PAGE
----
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Nasdaq Inc. Halts Crypto Custody Business Plan Amid Regulatory Shift




Nasdaq Inc., a major mainstream financial firm, recently announced that it will no longer continue with its plan to launch a crypto custodian business in the United States. The decision was driven by the evolving business and regulatory landscape in the country. In addition, the company has ceased its attempts to acquire a license related to the venture. Nonetheless, Nasdaq will persist in expanding its technological capabilities to facilitate the handling of cryptocurrencies for its clients.

Statement from the CEO

In the second-quarter earnings call on Wednesday, Adena Friedman, the CEO of Nasdaq, stated, “We remain committed to supporting the evolution of the digital asset ecosystem in a variety of ways.” Friedman hinted at partnerships with potential ETF issuers, including a recent collaboration with BlackRock Inc. to propose an exchange-traded fund invested directly in Bitcoin. She further added that while it is “possible” for Nasdaq to enter the crypto business in the future, it currently is “not the right time.”

Regulatory Concerns

Nasdaq’s decision comes amidst a broader crackdown by regulators aimed at protecting the US financial system from potential risks associated with cryptocurrencies. Authorities have cautioned banks about their exposure to crypto businesses. The US Securities and Exchange Commission has also initiated a series of lawsuits against several major industry firms, including Binance and Coinbase Global Inc. The issues raised by regulators involve risks that could potentially destabilize federally insured banks and conflicts of interest that could arise from the failure of some crypto platforms to separate different aspects of their businesses, such as custody, market-making, and trading.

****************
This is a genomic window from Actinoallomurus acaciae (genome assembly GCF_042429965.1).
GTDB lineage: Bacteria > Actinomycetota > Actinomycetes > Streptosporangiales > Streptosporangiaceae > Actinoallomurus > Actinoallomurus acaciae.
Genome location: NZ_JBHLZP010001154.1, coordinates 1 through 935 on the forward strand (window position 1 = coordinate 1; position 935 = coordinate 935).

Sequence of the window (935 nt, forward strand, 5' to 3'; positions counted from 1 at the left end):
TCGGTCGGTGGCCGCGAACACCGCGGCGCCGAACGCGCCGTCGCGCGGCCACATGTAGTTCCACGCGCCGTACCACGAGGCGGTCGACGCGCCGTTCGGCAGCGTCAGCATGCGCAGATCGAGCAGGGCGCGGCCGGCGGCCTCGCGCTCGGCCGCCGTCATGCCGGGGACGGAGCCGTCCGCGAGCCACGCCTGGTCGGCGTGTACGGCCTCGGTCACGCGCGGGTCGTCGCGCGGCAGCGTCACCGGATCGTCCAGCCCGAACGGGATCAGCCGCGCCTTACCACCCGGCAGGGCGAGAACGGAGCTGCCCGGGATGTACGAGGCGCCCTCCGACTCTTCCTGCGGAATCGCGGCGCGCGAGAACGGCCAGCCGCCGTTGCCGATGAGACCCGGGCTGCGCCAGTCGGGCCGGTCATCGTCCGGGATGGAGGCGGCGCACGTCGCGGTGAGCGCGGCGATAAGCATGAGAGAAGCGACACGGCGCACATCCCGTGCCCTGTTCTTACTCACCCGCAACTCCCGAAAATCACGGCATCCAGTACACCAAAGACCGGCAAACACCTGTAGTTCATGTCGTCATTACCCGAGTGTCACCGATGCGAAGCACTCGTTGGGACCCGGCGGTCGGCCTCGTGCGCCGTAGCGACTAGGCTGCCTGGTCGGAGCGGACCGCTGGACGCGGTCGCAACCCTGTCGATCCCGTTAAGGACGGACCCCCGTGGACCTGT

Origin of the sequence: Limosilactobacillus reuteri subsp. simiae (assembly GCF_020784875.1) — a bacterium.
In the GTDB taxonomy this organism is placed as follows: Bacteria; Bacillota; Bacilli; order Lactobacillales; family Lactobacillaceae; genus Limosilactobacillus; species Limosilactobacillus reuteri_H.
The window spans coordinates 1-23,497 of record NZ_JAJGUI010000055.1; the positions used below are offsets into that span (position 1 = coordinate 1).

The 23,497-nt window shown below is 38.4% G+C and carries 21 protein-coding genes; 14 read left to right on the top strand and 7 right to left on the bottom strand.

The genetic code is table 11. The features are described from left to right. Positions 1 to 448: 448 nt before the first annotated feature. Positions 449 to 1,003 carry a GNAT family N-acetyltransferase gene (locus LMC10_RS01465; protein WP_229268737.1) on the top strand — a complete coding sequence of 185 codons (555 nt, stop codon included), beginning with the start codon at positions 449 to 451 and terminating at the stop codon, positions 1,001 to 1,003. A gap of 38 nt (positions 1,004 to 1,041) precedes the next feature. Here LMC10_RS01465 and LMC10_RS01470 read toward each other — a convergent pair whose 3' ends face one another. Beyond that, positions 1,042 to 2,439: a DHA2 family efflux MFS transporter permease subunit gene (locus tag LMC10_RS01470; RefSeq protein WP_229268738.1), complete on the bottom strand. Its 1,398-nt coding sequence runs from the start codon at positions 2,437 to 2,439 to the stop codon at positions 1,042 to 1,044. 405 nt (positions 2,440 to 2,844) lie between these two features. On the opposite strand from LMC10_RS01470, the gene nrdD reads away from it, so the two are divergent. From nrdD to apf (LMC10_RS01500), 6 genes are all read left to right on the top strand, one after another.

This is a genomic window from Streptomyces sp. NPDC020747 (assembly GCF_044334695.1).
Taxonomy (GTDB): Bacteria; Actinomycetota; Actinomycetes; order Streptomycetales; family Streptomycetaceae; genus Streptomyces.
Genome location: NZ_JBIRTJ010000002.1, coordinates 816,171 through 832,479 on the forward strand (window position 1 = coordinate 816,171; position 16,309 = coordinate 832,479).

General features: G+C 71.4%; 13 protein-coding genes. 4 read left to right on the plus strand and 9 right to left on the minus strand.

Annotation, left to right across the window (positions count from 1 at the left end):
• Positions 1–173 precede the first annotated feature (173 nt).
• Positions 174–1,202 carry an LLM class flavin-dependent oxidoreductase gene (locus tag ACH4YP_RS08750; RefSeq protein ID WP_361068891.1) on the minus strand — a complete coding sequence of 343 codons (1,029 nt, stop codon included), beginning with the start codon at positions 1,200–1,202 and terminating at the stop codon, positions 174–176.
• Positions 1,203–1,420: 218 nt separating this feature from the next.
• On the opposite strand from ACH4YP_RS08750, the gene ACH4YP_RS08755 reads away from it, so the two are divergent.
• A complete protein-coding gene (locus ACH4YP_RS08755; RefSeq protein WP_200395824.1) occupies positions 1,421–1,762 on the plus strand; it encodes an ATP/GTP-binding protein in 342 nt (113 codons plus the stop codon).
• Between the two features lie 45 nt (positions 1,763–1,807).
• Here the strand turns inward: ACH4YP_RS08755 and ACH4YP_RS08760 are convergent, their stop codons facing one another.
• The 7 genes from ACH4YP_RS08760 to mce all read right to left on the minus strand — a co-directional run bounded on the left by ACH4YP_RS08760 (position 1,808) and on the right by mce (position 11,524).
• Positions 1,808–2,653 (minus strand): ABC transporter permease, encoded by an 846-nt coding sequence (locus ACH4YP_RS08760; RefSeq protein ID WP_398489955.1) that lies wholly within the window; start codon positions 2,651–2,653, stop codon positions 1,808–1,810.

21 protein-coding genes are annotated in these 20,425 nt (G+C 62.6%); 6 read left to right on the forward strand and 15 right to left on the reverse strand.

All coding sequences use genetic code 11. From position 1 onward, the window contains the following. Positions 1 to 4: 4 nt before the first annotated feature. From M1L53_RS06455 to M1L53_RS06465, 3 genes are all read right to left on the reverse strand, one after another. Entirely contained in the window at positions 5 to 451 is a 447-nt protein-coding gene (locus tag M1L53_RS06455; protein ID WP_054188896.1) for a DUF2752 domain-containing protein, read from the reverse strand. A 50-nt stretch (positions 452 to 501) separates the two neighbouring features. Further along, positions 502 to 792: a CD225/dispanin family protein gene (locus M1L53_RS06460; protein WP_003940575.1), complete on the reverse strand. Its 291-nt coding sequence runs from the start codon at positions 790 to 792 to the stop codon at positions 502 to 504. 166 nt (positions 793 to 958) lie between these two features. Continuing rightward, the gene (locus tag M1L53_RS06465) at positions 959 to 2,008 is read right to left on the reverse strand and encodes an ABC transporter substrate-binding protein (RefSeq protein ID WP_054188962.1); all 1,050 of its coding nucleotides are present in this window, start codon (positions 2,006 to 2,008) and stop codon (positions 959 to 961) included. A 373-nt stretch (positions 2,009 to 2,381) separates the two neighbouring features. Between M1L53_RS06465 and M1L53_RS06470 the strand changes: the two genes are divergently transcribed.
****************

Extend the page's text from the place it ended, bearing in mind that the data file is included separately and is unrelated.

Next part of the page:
Potential Impact

The termination of the U.S. custody business plan is expected to have a “modest financial impact” on Nasdaq, contributing to a decrease in its full-year expense growth guidance. Despite this setback, Nasdaq continues to diversify its revenue sources beyond its primary exchange business. Investments in software, data, and other offerings have been made. Nasdaq also provides software for those in the crypto industry, which includes surveillance and trading tools.

Previous Crypto Endeavors

Last September, Nasdaq announced its intention to provide custody services for Bitcoin and Ether for institutional investors and applied for approval from the New York Department of Financial Services. This step, seen as a sign of Wall Street institutions deepening their engagement with digital assets, raised expectations of a launch by the end of the second quarter. The company also continues to list Coinbase and has filed the necessary paperwork for recent Bitcoin ETF applications from BlackRock and others.

Global Reactions and the Road Ahead

On the other side of the Atlantic, Societe Generale’s crypto arm received approval from France’s financial regulator to offer crypto services, including crypto custody, fueling concerns that the U.S. might be losing its competitive edge in the crypto industry as other jurisdictions embrace it. For a more comprehensive look at the evolving regulations in the crypto landscape globally, visit the Council on Foreign Relations.


Nasdaq’s retreat from the crypto custody business is seen as a minor disappointment for those hopeful about the momentum around spot Bitcoin ETF filings and the recent court ruling in the SEC’s lawsuit against Ripple. However, investors and market participants are hopeful that introducing regulated products into the market might clarify the regulatory environment in the future.